In storage and/or transport of certain items, the ability to detect tampering with a container or compartment for such items can be necessary and valuable. In the transport of hazardous substances or nuclear materials (including fuels and/or radioactive waste), there are particularly stringent requirements to ensure integrity as well as safe transport and storage of materials. A retailer shipping inventory may need to know whether tampering with the container has occurred during transport to determine if shipment is original and complete.

Original bolt (left), and the bolt after tampering.

Typically, a container is closed with bolts and then sealed. The seal is a separate item that must be removed to allow the container to be opened. The process of removing the seal causes an irreversible change. If someone tries to secretly gain access to the contents, even if they reclose the container, the seal would indicate that it was tampered with. Seals have a unique serial number on them so they cannot easily be replaced to hide access. This invention eliminates the separate seal by using a unique microstructure of one or more closure bolts. A bolt is already used to close the container.

All metal items are unique at the microscopic level. They are made up of individual grains arranged in a unique pattern, much like a snowball is made up of individual snowflakes. Thanks to modern megapixel cameras, this unique grain structure can be photographed. When the container is being inspected for tampering, another photograph is taken. These are compared, and any changes in the grain structure indicate tampering. Even if the bolt is removed and reinstalled, the deformation of the grain structure will be unique.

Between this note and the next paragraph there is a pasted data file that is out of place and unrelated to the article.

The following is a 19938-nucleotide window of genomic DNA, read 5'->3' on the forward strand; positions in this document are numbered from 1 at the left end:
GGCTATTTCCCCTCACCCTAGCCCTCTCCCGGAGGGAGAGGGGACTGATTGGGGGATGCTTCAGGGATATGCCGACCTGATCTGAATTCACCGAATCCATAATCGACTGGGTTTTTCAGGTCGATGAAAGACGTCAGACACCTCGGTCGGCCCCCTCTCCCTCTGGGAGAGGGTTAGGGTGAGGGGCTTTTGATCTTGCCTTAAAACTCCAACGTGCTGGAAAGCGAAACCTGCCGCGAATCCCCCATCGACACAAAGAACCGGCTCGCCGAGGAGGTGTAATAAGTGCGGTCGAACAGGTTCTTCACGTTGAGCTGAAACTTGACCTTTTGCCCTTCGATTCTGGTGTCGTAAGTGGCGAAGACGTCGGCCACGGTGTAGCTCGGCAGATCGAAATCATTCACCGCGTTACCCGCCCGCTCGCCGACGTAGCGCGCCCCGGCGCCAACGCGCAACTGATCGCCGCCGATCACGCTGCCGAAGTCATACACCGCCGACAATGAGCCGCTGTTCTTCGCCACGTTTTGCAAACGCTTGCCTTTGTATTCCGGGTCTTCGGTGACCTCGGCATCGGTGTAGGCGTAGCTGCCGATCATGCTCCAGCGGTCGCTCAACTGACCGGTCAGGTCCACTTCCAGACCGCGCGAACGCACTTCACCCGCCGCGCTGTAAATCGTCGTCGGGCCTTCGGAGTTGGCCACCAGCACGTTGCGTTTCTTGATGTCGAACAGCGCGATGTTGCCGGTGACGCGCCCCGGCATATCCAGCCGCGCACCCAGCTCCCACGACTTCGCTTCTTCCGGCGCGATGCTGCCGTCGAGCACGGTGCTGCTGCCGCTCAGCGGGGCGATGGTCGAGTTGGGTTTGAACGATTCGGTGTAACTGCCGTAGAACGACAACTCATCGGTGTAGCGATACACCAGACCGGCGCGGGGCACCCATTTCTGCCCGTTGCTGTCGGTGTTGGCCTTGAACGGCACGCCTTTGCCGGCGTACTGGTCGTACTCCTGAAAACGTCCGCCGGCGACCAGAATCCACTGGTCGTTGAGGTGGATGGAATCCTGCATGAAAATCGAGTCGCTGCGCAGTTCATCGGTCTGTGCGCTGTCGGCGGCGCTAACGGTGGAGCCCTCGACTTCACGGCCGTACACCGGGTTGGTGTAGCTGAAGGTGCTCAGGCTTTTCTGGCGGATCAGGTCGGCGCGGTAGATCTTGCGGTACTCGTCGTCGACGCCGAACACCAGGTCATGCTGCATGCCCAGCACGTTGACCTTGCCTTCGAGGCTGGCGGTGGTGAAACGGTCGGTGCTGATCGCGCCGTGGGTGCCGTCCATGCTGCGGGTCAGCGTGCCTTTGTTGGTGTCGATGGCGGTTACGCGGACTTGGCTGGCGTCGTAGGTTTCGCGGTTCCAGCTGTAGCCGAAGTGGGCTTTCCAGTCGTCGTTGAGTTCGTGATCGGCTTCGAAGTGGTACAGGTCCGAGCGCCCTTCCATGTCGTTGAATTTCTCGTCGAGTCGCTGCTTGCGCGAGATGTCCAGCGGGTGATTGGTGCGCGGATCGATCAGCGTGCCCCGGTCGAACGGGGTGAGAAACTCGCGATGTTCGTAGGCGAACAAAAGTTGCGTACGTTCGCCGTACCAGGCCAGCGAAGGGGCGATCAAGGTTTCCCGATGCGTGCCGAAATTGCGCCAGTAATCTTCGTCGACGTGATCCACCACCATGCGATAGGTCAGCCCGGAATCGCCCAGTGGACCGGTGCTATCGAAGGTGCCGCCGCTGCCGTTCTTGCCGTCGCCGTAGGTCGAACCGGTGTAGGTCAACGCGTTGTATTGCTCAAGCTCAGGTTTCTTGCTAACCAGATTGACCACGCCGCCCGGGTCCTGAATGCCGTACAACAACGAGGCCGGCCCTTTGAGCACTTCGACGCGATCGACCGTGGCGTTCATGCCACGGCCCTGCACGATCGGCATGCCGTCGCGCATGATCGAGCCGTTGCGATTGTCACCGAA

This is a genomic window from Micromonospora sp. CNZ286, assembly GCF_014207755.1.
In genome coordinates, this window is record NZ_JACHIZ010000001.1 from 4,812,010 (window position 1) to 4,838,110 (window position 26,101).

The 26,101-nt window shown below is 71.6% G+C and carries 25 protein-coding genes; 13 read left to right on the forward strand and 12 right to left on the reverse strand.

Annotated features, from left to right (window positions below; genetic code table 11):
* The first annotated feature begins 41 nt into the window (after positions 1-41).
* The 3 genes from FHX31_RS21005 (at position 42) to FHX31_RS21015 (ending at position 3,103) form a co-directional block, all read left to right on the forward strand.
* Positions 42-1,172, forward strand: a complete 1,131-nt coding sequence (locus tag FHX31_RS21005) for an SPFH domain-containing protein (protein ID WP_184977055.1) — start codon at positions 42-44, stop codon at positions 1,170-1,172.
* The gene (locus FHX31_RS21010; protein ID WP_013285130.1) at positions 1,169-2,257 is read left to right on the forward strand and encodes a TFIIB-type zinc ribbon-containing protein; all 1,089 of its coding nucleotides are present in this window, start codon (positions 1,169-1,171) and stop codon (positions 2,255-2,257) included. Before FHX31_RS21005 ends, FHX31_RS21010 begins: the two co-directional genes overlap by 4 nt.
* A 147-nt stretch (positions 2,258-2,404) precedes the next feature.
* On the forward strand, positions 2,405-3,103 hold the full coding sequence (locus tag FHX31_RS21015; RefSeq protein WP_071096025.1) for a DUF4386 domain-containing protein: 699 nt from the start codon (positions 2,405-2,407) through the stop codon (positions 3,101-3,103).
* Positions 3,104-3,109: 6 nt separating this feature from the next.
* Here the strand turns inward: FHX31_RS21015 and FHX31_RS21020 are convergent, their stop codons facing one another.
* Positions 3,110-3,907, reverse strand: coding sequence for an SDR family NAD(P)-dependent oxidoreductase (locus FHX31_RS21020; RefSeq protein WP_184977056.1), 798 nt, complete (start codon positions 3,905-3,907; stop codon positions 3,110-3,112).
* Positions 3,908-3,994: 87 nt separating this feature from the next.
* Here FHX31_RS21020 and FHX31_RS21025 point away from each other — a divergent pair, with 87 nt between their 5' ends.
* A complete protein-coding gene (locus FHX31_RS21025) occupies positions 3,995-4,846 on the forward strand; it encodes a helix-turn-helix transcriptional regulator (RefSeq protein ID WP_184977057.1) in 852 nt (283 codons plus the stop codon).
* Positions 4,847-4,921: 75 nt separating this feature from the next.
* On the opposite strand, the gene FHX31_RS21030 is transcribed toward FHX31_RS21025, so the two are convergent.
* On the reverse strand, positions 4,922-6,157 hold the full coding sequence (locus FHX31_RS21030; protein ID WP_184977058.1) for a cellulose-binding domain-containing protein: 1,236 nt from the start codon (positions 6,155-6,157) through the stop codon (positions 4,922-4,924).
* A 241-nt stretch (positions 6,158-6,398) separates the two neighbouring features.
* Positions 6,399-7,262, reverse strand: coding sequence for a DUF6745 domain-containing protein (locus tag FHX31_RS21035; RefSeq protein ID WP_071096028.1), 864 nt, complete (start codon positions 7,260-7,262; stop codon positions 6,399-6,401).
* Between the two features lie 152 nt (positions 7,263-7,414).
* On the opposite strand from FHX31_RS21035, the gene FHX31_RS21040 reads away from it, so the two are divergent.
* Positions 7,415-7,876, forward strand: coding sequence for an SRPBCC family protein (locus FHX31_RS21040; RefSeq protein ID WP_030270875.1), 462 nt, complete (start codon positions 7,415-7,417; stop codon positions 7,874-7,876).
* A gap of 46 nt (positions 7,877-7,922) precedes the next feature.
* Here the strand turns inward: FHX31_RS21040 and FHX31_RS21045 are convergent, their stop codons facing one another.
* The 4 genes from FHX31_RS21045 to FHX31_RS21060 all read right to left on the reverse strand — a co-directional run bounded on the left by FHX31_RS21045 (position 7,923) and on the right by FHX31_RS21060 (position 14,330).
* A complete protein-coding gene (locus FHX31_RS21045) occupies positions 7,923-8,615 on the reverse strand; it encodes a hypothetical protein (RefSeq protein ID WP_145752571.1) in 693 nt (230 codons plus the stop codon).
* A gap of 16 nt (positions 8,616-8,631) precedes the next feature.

Applications for this technology are as diverse as securing nuclear materials for non-proliferation, and securing of cargo being shipped cross-country or overseas. To secure cargo, the bolt could be inserted into the hasp on the container doors. When the recipient receives their cargo, they can photograph the bolt and compare it to an image taken at the point of origin. If the bolt shows signs of tampering, the cargo could be rejected or subject to closer inspection.

For more information, contact Dale Haas at This email address is being protected from spambots. You need JavaScript enabled to view it.; 803-725-4185.

Tech Briefs Magazine

This article first appeared in the September, 2017 issue of Tech Briefs Magazine.

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